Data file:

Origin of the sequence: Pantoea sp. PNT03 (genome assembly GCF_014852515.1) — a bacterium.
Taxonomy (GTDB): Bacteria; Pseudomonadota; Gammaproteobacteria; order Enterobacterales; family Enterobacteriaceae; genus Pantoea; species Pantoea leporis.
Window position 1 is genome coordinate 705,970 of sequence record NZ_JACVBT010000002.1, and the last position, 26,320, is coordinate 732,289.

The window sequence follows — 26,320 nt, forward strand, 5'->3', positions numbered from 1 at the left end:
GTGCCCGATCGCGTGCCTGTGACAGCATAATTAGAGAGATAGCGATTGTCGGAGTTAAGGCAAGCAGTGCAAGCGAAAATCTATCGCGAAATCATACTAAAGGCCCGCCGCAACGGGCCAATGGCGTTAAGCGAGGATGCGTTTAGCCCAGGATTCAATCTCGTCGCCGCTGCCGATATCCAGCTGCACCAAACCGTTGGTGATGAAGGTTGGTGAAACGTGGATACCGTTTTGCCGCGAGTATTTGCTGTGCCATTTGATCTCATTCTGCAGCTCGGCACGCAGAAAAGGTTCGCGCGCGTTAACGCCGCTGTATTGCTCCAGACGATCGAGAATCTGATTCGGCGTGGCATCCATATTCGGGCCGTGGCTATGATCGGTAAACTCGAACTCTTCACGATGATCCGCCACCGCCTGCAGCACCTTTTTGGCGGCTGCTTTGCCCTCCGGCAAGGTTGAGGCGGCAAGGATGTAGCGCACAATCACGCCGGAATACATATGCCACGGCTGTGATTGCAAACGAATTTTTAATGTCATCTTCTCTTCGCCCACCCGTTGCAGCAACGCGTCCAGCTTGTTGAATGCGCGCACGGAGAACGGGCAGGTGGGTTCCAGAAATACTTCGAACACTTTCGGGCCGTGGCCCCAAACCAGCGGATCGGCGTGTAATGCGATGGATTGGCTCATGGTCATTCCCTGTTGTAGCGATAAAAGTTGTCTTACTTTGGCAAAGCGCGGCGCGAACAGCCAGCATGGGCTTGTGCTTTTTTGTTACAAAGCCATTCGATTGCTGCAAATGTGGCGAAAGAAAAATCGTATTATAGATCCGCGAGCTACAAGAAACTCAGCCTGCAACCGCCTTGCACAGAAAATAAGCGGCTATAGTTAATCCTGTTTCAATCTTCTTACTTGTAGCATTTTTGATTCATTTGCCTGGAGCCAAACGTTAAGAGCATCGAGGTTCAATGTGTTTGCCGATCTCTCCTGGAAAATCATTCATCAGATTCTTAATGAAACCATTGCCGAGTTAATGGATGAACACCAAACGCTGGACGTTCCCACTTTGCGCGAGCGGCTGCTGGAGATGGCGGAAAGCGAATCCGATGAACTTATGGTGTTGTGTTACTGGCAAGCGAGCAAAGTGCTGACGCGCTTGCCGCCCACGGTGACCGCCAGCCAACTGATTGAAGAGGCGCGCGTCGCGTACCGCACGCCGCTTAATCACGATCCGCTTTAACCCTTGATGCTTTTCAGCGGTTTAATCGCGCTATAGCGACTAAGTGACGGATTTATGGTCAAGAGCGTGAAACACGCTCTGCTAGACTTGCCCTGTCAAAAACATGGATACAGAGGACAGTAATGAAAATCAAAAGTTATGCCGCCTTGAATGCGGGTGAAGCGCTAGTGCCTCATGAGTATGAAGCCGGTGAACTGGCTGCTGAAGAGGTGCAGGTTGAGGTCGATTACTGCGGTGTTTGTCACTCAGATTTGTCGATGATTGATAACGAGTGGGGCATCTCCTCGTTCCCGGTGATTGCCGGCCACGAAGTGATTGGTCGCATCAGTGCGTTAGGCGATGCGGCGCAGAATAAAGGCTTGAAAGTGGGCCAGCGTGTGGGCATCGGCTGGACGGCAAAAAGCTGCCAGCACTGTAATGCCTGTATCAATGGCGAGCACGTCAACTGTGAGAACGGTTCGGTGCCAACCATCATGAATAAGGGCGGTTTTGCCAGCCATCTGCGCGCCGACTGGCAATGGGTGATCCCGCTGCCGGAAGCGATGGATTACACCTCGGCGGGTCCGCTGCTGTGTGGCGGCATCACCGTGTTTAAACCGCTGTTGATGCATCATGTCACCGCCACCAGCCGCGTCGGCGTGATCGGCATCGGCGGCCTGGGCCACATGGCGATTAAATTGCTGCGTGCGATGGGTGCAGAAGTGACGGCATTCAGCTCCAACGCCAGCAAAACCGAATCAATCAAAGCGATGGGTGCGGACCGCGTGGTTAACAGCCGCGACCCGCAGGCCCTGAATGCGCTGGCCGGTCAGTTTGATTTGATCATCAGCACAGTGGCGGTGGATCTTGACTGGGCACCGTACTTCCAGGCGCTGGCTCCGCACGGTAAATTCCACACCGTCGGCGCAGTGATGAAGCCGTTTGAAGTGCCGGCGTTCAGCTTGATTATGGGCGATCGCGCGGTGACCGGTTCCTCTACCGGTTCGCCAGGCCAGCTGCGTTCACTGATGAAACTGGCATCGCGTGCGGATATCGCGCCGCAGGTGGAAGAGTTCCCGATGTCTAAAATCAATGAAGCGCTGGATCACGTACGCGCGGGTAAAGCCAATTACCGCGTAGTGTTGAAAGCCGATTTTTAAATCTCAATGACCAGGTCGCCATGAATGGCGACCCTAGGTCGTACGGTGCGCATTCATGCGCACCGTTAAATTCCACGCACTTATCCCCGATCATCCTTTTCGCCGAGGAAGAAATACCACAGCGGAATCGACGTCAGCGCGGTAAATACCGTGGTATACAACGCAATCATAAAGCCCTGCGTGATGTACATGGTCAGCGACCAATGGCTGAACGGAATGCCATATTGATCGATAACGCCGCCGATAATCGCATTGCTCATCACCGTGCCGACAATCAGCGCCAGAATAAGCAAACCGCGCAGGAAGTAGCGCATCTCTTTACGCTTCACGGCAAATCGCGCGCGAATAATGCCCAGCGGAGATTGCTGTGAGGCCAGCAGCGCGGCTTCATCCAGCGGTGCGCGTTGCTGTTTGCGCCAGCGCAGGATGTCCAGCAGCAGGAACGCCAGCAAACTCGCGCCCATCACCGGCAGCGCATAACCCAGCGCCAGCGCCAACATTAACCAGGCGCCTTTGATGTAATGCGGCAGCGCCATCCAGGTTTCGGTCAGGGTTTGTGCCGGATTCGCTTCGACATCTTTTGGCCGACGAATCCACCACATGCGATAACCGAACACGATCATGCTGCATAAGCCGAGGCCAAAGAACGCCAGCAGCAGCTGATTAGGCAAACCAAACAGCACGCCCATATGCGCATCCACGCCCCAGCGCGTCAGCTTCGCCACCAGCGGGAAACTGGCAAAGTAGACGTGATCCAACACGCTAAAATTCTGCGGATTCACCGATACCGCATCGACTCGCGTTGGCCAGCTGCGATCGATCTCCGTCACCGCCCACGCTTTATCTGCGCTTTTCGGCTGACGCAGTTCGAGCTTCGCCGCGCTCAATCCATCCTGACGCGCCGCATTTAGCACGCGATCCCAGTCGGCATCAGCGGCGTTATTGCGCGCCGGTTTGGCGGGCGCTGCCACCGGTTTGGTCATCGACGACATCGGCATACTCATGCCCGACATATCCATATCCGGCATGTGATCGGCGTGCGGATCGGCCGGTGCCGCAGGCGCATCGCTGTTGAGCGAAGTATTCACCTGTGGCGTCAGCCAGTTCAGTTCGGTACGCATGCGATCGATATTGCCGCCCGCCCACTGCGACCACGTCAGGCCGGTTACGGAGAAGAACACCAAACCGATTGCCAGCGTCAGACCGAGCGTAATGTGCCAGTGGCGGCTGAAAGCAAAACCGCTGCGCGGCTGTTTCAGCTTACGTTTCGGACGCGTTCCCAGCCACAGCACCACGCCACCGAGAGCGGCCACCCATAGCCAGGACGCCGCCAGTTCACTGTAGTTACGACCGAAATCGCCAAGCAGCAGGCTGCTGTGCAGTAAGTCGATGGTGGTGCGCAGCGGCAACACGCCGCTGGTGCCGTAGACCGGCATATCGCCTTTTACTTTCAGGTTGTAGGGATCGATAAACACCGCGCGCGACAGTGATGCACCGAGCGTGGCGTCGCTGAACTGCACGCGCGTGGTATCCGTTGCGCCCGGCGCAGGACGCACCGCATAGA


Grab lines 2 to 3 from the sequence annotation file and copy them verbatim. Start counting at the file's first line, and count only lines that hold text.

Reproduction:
Taxonomy (GTDB): Bacteria; Pseudomonadota; Gammaproteobacteria; order Enterobacterales; family Enterobacteriaceae; genus Pantoea; species Pantoea leporis.
Window position 1 is genome coordinate 705,970 of sequence record NZ_JACVBT010000002.1, and the last position, 26,320, is coordinate 732,289.